Major provider will close two homes

The largets NFP provider in Victoria and Tasmania has announced it will close two high care facilities, citing inadequate federal funding.

The largest not-for-profit provider in Victoria and Tasmania has announced that it will close two of its high care residential facilities.

Uniting Aged Care said it had no alternative but to close the Bodalla facility in Kew and the Marivale facility in Ascot Vale because of inadequate federal funding.

The organisation’s Executive Director, Robyn Batten said the decision was made with “deep regret”.

But she added that the cost of building or upgrading high care facilities has grown at a faster rate than income.

“Under current Australian Government funding arrangements it is not possible to cover the costs of building and operating new stand alone high care residential aged care facilities,” Ms Batten said.

“That is, the funding is insufficient to provide care and to pay off the millions of dollars required to build a new facility.”

Both facilities have multi-bed rooms and as a result, have experienced low occupancy rates for a number of years.

The organisation will assign a staff member to each of the 105 affected residents to act as a point of reference and to provide general support. It will also help with moving residents’ belongings where needed.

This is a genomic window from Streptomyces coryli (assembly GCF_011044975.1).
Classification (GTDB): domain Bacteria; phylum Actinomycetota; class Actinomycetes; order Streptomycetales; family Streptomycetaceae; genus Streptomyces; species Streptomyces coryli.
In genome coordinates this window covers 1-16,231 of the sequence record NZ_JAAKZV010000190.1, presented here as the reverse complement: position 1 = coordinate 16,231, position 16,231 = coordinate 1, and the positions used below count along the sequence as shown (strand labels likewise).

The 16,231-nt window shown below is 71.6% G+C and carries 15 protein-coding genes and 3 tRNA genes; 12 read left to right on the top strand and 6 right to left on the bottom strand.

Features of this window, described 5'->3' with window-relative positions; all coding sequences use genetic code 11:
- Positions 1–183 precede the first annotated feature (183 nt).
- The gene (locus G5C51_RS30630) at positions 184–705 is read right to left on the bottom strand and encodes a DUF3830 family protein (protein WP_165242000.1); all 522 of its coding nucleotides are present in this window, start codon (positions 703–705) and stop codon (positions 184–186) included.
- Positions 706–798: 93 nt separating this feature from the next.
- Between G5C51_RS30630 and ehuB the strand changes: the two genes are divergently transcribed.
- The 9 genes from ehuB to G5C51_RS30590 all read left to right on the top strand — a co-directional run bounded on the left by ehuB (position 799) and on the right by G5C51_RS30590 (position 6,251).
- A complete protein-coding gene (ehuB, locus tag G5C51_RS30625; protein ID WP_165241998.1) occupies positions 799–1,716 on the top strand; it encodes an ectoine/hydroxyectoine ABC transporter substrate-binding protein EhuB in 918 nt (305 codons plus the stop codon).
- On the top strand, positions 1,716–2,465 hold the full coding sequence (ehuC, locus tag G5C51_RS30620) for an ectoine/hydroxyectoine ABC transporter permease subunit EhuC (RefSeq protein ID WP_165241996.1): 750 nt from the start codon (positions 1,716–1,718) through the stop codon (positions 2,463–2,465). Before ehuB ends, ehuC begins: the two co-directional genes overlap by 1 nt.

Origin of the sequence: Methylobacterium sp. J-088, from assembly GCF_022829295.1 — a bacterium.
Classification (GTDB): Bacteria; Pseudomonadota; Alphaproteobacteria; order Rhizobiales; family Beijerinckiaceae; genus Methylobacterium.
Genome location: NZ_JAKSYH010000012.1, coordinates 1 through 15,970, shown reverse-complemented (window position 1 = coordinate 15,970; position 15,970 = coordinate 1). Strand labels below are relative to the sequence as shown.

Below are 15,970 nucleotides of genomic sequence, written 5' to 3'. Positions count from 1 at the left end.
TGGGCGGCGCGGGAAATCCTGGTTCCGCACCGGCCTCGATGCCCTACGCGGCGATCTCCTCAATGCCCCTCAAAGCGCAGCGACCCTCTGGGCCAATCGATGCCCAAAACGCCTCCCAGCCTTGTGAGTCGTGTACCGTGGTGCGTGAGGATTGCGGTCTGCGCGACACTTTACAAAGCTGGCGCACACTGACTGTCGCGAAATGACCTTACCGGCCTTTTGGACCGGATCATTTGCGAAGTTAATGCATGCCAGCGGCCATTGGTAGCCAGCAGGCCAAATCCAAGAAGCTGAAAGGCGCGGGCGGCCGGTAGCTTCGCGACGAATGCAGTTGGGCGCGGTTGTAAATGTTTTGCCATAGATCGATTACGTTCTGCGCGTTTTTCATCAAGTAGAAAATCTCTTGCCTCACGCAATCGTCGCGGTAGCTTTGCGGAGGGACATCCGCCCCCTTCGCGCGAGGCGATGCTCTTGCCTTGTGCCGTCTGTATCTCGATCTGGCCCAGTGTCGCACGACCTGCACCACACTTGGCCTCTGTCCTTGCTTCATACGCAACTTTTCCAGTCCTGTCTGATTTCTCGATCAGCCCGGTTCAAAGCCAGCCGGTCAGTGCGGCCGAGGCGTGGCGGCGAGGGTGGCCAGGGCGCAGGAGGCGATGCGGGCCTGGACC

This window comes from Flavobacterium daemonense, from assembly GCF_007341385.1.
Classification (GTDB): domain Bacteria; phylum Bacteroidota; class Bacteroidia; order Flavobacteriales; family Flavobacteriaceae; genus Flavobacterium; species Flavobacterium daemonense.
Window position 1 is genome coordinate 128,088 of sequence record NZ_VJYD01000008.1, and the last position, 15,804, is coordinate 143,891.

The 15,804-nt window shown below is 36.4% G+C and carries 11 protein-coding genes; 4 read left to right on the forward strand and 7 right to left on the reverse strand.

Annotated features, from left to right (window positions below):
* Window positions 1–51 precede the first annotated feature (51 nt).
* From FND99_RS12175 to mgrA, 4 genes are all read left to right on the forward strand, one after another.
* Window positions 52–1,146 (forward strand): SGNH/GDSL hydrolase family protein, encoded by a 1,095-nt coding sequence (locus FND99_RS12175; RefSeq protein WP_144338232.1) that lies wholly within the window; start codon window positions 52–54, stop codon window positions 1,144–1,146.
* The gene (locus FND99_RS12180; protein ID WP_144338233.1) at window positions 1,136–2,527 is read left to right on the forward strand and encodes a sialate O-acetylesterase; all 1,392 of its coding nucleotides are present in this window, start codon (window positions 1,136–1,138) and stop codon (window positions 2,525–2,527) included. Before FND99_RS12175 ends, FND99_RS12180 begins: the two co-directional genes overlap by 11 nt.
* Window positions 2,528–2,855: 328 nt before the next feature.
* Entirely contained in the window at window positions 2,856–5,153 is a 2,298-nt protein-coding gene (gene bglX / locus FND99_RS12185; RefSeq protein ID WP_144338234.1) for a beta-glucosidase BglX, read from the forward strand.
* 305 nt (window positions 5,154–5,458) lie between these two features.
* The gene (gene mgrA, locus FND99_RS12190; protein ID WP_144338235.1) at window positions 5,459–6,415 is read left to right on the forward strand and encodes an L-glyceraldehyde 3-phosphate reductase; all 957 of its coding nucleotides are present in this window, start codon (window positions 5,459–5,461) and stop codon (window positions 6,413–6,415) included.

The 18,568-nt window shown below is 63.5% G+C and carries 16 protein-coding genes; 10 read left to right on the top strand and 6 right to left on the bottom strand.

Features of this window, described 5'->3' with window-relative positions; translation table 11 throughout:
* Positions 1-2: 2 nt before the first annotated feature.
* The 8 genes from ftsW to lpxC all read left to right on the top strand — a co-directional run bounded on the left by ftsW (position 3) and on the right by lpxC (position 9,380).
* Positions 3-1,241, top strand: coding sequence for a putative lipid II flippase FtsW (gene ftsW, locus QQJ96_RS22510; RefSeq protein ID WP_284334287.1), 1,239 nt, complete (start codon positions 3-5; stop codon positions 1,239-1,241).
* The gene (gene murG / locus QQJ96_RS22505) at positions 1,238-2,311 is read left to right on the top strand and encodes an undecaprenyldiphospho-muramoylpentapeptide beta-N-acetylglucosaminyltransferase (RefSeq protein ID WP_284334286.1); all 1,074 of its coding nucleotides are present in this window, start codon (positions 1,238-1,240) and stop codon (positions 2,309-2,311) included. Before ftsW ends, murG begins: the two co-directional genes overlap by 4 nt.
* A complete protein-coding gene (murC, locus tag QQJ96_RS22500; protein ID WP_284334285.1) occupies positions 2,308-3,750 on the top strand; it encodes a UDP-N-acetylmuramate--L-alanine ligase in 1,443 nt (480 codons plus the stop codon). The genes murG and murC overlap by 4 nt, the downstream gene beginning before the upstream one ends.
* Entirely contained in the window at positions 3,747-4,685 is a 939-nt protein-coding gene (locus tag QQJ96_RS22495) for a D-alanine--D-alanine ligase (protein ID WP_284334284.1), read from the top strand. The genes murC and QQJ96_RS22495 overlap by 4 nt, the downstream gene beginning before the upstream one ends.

No date has been set for the closure but a Uniting Aged Care statement said it was “probable” that a new home will have been found for all residents within three months.

Ms Batten said the closures were a classic example of the crisis in the sector.

“Over the past few years the physical features in older style facilities have not been able to meet current expectations of the community; most people seek single rooms with ensuite bathrooms,” she said.

“Consequently to bring the facility up to modern standards it would be necessary to demolish the building and build a completely new facility; this would also necessitate its closure.”

The announcement comes after Ms Batten told a Senate Inquiry hearing in March that residential aged care facilities were becoming increasingly unaffordable.

“We have closed two facilities in Victoria because we cannot replace them,” she said at the time.

“They are facilities that are not meeting current community expectations and we cannot rebuild them and be financially sustainable. And we are planning to close a further one in the coming year.”

Ms Batten told the inquiry that the organisation plans instead to build more independent living units where people can age in place.

Tags: closure, construction, funding, relocation,

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